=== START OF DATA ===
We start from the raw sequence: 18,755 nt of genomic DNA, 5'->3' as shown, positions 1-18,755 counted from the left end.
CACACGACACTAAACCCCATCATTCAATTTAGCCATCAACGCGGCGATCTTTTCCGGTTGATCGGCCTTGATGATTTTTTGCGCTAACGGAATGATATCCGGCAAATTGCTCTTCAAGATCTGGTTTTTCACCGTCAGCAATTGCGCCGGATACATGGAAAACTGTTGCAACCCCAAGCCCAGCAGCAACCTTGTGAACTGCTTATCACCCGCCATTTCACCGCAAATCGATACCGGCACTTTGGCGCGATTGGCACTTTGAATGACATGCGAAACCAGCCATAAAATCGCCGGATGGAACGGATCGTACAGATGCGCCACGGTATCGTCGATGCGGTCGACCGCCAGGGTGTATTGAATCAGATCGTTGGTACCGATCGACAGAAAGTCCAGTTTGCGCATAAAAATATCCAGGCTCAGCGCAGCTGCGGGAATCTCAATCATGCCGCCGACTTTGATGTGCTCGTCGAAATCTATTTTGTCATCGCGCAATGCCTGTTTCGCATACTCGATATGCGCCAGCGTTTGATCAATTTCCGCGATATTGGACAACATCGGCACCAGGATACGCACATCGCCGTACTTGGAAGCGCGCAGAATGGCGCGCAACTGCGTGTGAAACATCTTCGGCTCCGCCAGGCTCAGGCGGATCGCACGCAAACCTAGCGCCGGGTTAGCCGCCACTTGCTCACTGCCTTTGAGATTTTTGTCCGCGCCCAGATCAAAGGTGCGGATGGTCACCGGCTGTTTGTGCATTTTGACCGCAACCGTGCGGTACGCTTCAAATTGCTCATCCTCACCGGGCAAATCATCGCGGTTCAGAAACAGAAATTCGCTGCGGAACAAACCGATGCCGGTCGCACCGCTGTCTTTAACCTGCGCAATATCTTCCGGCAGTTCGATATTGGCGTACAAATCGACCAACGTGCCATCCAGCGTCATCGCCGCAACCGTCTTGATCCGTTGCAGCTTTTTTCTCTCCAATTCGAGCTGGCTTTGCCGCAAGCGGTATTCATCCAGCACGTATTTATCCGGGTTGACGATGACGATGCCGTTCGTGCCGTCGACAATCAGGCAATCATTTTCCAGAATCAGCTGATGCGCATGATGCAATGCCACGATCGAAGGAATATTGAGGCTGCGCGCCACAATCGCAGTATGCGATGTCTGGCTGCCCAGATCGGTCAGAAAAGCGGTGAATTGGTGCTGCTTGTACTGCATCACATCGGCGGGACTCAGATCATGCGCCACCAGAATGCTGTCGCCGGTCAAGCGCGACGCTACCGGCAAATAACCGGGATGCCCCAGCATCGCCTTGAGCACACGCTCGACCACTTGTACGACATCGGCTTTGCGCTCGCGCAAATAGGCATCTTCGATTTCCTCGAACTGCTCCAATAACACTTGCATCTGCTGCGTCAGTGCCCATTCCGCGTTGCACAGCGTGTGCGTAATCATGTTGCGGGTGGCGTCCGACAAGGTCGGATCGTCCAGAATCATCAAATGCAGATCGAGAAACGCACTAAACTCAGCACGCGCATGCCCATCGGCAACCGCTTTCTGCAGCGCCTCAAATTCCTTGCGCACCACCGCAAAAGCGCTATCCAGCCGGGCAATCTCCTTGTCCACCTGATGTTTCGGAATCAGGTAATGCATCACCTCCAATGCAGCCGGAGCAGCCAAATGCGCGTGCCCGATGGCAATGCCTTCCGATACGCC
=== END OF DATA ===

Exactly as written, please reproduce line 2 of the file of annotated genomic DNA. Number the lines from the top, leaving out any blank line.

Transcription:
CACACGACACTAAACCCCATCATTCAATTTAGCCATCAACGCGGCGATCTTTTCCGGTTGATCGGCCTTGATGATTTTTTGCGCTAACGGAATGATATCCGGCAAATTGCTCTTCAAGATCTGGTTTTTCACCGTCAGCAATTGCGCCGGATACATGGAAAACTGTTGCAACCCCAAGCCCAGCAGCAACCTTGTGAACTGCTTATCACCCGCCATTTCACCGCAAATCGATACCGGCACTTTGGCGCGATTGGCACTTTGAATGACATGCGAAACCAGCCATAAAATCGCCGGATGGAACGGATCGTACAGATGCGCCACGGTATCGTCGATGCGGTCGACCGCCAGGGTGTATTGAATCAGATCGTTGGTACCGATCGACAGAAAGTCCAGTTTGCGCATAAAAATATCCAGGCTCAGCGCAGCTGCGGGAATCTCAATCATGCCGCCGACTTTGATGTGCTCGTCGAAATCTATTTTGTCATCGCGCAATGCCTGTTTCGCATACTCGATATGCGCCAGCGTTTGATCAATTTCCGCGATATTGGACAACATCGGCACCAGGATACGCACATCGCCGTACTTGGAAGCGCGCAGAATGGCGCGCAACTGCGTGTGAAACATCTTCGGCTCCGCCAGGCTCAGGCGGATCGCACGCAAACCTAGCGCCGGGTTAGCCGCCACTTGCTCACTGCCTTTGAGATTTTTGTCCGCGCCCAGATCAAAGGTGCGGATGGTCACCGGCTGTTTGTGCATTTTGACCGCAACCGTGCGGTACGCTTCAAATTGCTCATCCTCACCGGGCAAATCATCGCGGTTCAGAAACAGAAATTCGCTGCGGAACAAACCGATGCCGGTCGCACCGCTGTCTTTAACCTGCGCAATATCTTCCGGCAGTTCGATATTGGCGTACAAATCGACCAACGTGCCATCCAGCGTCATCGCCGCAACCGTCTTGATCCGTTGCAGCTTTTTTCTCTCCAATTCGAGCTGGCTTTGCCGCAAGCGGTATTCATCCAGCACGTATTTATCCGGGTTGACGATGACGATGCCGTTCGTGCCGTCGACAATCAGGCAATCATTTTCCAGAATCAGCTGATGCGCATGATGCAATGCCACGATCGAAGGAATATTGAGGCTGCGCGCCACAATCGCAGTATGCGATGTCTGGCTGCCCAGATCGGTCAGAAAAGCGGTGAATTGGTGCTGCTTGTACTGCATCACATCGGCGGGACTCAGATCATGCGCCACCAGAATGCTGTCGCCGGTCAAGCGCGACGCTACCGGCAAATAACCGGGATGCCCCAGCATCGCCTTGAGCACACGCTCGACCACTTGTACGACATCGGCTTTGCGCTCGCGCAAATAGGCATCTTCGATTTCCTCGAACTGCTCCAATAACACTTGCATCTGCTGCGTCAGTGCCCATTCCGCGTTGCACAGCGTGTGCGTAATCATGTTGCGGGTGGCGTCCGACAAGGTCGGATCGTCCAGAATCATCAAATGCAGATCGAGAAACGCACTAAACTCAGCACGCGCATGCCCATCGGCAACCGCTTTCTGCAGCGCCTCAAATTCCTTGCGCACCACCGCAAAAGCGCTATCCAGCCGGGCAATCTCCTTGTCCACCTGATGTTTCGGAATCAGGTAATGCATCACCTCCAATGCAGCCGGAGCAGCCAAATGCGCGTGCCCGATGGCAATGCCTTCCGATACGCC